Archive for Diabetes and obesity tips
Effect of olanzapine, risperidone on risk of diabetes in schizophrenia
As if these patients didn’t have enough to worry about!! This article falls on the heels of the previous article; where we see newer, more expensive meds with more harmful side effects. Interestingly, I just recently had a patient on zypraxia that was having difficult coming off the medication. This is still a very new drug and anyone taking this drug is in the “guinea pig” group. Additionally, I realize that most mental health professionals would commit me for this, but I firmly believe that many psychological problems have their origins in physiological imbalances/toxicologies and can be lessened and/or alleviated with addressing the dysfunction. Unfortunately, while the research is generally very sound, few, if any, patients with psychological condition are counseled in this approach.
bmj.com Abstracts: Koro et al. 325 (7358): 243
Postprandial Hyperglycemia, Insulin Sensitivity Differ among Ethnicities
This is an important article that really reminds us to avoid treating every patient the same, and that different genetic makeups can vastly affect environment’s impact on health. Here we find that European and Arabic caucasions were the most physiologically tolerant of a 75-g white bread challenge.
Nutrition.org — Abstracts: Dickinson et al. 132 (9): 2574
Oral Creatine Supplementation on Human Muscle GLUT4 Protein
GLUT4 is the protein on the cell surface that is responsible for taking in glucose from the bloodstream. Certain medications and exercise will increase the number of GLUT4 on the cell surface. Now it appears that creatine may also do the same thing to a muscle that is immobilized. This has some important implications for both healing from injury and managing diabetes.
Diabetes 50(1):18-23, 2001 The purpose of this study was to investigate the effect of oral creatine supplementation on muscle GLUT4 protein content and total creatine and glycogen content during muscle disuse and subsequent training. A double-blind placebo-controlled trial was performed with 22 young healthy volunteers. The right leg of each subject was immobilized using a cast for 2 weeks, after which subjects participated in a 10-week heavy resistance training program involving the knee-extensor muscles (three sessions per week). Half of the subjects received creatine monohydrate supplements (20 g daily during the immobilization period and 15 and 5 g daily during the first 3 and the last 7 weeks of rehabilitation training, respectively), whereas the other 11 subjects ingested placebo (maltodextrine). Muscle GLUT4 protein content and glycogen and total creatine concentrations were assayed in needle biopsy samples from the vastus lateralis muscle before and after immobilization and after 3 and 10 weeks of training. Immobilization decreased GLUT4 in the placebo group (-20%, P < 0.05), but not in the creatine group (+9% NS). Glycogen and total creatine were unchanged in both groups during the immobilization period. In the placebo group, during training, GLUT4 was normalized, and glycogen and total creatine were stable. Conversely, in the creatine group, GLUT4 increased by ~40% (P < 0.05) during rehabilitation. Muscle glycogen and total creatine levels were higher in the creatine group after 3 weeks of rehabilitation (P < 0.05), but not after 10 weeks of rehabilitation. We concluded that 1) oral creatine supplementation offsets the decline in muscle GLUT4 protein content that occurs during immobilization, and 2) oral creatine supplementation increases GLUT4 protein content during subsequent rehabilitation training in healthy subjects.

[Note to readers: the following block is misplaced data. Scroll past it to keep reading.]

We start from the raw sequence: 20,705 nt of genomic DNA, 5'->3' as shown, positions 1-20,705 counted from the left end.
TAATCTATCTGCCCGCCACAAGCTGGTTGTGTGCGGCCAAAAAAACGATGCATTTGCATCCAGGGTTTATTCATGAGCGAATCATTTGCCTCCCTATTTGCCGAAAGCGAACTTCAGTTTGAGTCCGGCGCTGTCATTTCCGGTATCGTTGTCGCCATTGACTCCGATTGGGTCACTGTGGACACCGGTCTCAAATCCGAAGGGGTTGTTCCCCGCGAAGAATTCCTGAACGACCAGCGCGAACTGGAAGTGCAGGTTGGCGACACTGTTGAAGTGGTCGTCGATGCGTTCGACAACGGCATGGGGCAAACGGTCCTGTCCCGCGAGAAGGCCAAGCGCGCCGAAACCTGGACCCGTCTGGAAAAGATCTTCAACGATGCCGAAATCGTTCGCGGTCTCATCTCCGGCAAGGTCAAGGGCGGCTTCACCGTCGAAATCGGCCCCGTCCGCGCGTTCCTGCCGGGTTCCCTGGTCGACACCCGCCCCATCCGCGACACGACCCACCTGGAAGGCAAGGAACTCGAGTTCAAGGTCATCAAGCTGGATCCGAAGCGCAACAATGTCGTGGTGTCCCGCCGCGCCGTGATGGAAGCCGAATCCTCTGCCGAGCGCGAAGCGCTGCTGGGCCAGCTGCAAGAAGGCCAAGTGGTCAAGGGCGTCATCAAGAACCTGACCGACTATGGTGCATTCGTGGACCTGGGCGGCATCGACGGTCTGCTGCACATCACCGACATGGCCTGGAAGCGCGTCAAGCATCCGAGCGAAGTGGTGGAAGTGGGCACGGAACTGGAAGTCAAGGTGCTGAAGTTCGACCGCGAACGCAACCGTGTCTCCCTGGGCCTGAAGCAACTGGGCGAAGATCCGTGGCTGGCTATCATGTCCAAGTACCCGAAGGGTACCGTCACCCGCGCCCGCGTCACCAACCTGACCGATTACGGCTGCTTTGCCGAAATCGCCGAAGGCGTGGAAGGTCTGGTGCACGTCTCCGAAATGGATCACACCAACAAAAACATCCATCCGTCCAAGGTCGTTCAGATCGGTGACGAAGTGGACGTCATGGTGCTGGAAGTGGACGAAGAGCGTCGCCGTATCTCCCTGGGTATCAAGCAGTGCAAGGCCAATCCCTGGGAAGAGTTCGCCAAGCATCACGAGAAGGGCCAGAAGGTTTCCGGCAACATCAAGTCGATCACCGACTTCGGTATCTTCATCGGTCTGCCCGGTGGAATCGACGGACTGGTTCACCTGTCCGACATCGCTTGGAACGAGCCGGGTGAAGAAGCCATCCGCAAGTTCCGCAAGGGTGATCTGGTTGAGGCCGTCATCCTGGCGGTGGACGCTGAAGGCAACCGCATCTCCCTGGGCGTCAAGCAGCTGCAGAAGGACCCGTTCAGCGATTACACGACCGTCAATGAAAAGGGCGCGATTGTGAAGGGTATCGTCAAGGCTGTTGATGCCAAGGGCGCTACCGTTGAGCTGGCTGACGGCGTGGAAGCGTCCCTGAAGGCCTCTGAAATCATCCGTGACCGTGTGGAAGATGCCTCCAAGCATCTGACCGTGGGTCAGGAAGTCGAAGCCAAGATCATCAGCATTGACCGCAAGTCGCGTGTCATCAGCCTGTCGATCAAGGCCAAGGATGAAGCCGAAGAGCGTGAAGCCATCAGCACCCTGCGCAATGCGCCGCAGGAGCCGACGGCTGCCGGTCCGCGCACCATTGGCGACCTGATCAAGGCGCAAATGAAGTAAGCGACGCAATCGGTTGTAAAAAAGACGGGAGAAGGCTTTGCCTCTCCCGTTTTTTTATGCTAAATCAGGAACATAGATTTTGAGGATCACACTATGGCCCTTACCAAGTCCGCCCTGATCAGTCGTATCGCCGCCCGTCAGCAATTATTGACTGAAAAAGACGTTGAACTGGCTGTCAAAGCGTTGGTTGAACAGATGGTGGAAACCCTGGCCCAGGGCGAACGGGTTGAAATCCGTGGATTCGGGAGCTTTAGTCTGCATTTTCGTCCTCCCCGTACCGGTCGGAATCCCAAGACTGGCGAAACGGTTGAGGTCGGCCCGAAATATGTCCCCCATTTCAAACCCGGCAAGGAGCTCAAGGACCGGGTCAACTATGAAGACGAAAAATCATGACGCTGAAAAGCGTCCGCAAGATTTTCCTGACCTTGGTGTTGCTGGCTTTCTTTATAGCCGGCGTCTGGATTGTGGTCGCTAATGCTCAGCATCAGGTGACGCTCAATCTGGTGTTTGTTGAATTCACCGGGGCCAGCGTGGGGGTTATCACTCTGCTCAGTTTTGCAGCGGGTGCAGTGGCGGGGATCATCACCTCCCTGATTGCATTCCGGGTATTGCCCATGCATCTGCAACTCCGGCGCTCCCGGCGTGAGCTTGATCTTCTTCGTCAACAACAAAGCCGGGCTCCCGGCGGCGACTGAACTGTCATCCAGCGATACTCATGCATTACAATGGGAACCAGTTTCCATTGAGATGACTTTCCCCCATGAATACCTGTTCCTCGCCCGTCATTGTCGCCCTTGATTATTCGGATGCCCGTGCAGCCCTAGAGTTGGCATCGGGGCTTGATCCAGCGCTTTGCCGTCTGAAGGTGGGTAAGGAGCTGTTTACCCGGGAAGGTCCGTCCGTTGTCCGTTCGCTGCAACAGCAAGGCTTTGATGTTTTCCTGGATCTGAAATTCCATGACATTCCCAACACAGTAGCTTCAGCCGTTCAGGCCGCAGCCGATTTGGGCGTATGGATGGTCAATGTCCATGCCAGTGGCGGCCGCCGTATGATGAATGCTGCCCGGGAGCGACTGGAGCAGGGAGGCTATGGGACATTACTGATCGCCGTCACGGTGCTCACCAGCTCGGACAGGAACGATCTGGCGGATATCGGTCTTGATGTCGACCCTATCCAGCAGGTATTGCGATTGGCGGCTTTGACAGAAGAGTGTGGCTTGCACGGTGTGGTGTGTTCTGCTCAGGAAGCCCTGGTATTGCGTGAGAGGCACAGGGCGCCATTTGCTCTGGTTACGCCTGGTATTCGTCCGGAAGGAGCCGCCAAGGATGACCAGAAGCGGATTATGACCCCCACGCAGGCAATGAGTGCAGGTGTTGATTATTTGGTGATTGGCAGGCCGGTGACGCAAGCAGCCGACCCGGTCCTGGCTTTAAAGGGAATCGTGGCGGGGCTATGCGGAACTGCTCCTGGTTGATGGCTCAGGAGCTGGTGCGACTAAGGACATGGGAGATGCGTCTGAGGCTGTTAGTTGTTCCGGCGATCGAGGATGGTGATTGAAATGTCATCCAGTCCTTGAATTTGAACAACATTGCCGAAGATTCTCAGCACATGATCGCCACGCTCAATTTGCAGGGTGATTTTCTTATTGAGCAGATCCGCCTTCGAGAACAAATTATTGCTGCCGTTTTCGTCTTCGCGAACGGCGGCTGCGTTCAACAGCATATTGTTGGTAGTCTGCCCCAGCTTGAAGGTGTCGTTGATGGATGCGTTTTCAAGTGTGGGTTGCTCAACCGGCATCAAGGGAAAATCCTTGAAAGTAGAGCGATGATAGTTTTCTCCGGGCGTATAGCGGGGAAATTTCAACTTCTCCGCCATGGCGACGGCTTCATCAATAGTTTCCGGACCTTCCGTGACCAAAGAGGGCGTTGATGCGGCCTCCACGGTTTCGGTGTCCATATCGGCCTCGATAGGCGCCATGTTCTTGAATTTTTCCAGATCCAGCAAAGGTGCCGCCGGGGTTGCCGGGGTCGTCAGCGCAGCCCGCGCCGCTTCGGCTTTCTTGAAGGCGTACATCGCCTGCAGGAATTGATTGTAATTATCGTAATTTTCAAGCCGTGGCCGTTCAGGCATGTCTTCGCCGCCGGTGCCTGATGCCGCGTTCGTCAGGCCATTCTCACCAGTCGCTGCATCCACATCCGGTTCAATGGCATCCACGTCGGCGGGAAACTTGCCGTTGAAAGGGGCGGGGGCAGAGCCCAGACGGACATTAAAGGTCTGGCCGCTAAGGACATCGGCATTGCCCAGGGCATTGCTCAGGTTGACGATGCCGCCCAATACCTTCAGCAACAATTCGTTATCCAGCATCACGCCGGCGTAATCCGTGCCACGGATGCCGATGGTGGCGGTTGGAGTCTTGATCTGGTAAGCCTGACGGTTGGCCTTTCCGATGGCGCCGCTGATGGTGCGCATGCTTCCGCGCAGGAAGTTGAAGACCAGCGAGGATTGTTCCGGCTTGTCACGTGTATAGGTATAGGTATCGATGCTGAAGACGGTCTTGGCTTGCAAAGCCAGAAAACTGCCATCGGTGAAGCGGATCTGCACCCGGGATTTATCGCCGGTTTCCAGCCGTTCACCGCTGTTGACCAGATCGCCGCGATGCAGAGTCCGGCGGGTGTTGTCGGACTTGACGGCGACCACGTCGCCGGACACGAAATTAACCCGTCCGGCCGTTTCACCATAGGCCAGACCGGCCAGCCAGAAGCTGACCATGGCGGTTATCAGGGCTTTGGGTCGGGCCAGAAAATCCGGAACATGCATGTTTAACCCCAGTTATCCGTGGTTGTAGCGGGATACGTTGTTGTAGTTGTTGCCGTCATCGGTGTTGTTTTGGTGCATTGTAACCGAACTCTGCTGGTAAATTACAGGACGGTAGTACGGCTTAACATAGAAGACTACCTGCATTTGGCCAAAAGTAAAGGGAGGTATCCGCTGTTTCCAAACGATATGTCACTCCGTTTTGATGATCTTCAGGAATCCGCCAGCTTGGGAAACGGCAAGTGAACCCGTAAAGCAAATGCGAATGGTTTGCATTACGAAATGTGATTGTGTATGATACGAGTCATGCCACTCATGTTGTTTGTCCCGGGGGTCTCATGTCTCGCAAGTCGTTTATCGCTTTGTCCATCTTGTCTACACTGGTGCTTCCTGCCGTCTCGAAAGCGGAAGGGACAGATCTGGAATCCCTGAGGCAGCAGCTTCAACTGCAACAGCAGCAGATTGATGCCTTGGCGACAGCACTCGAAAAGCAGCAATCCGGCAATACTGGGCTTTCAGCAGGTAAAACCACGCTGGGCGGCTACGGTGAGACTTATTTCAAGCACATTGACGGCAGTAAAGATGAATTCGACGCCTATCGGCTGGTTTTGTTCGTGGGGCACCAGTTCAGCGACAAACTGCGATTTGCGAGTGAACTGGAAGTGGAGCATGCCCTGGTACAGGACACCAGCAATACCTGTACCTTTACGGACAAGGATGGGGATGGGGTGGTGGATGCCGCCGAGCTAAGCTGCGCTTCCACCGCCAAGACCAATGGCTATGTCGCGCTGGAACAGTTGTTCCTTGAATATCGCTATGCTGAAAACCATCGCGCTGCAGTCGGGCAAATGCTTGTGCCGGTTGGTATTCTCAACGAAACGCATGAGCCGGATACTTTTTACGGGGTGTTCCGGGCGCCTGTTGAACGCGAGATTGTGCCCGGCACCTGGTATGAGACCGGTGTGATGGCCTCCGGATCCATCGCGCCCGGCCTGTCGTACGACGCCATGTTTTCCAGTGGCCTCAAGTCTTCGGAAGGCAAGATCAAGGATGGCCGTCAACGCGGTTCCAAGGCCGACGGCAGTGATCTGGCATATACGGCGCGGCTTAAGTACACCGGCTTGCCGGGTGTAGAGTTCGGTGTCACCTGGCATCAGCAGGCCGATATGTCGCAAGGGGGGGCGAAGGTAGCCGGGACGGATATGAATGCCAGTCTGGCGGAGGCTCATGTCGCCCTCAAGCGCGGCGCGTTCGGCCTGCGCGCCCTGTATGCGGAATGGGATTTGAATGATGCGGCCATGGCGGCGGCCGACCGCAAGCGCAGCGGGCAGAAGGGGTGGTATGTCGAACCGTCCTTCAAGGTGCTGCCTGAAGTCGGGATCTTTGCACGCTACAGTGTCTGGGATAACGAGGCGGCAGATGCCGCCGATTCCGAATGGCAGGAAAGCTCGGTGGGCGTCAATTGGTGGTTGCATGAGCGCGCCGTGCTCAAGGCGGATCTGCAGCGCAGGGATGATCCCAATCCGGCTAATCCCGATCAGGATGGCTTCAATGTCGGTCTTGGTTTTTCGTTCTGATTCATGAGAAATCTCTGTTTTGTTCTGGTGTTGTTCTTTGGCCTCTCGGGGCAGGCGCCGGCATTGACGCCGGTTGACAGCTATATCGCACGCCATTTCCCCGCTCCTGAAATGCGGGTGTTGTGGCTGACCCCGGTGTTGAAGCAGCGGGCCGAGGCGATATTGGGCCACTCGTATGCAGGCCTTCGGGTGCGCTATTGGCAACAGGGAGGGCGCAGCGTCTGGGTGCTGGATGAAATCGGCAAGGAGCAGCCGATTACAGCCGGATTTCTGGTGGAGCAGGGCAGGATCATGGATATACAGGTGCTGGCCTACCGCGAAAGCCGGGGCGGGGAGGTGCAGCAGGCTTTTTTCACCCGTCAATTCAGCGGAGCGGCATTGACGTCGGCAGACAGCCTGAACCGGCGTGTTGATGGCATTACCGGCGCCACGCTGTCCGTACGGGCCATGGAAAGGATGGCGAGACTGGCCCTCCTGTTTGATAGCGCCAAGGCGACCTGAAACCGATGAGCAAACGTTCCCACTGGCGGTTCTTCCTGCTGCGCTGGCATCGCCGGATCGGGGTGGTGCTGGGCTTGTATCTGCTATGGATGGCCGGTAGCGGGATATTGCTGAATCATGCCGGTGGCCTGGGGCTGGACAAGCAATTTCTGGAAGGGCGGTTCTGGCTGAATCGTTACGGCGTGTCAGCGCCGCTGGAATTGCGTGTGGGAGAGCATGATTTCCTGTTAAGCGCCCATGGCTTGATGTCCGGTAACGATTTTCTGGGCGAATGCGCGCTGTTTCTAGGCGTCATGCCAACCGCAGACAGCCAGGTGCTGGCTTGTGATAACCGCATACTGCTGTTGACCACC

With Guidance, Diabetics Can Safely Incorporate Sugar into Their Diet
This definitely falls into the “huh?” category. We have a substance which is essentially toxic to the body because the body cannot handle it properly (glucose). So lets give it to the body in small amounts so patients do not take it in large amounts? Diabetic patients should avoid high glycemic index foods…period. What we need more of is proper patient education and avoidance of processed and added sugars. Do you think funding for this study may have been provided by a pharmaceutical company that produces diabetic drugs??
Diabetes Care 2001;24:222-227 Teaching patients with type 2 diabetes how to include sugar into their daily meal plans does not adversely affect nutrition or metabolic control, study results suggest. Giving these patients the freedom to eat sweets may actually do more good than harm. Dr. Jean-Francois Yale and colleagues, from McGill University in Montreal, randomized 48 type 2 diabetics to a conventional meal plan containing no concentrated sweets or to a meal plan permitting up to 10% of total calories from added sugars or sweets. They discovered that patients in the “sugar” group had a tendency to consume fewer calories than the conventional group. The sugar group also ate significantly less carbohydrates and starch than the conventional group. “weight remained stable, and there was no evidence that consuming more sugar worsened metabolic profile or improved their perceived quality of life,” the team reports in the February issue of Diabetes Care. The researchers say that their study provides evidence that teaching diabetic patients how to incorporate sugar into their diet may result in increased adherence to a healthy diet through better awareness of the carbohydrate content of food. They urge physicians to teach “sugar guidelines” to their diabetic patients.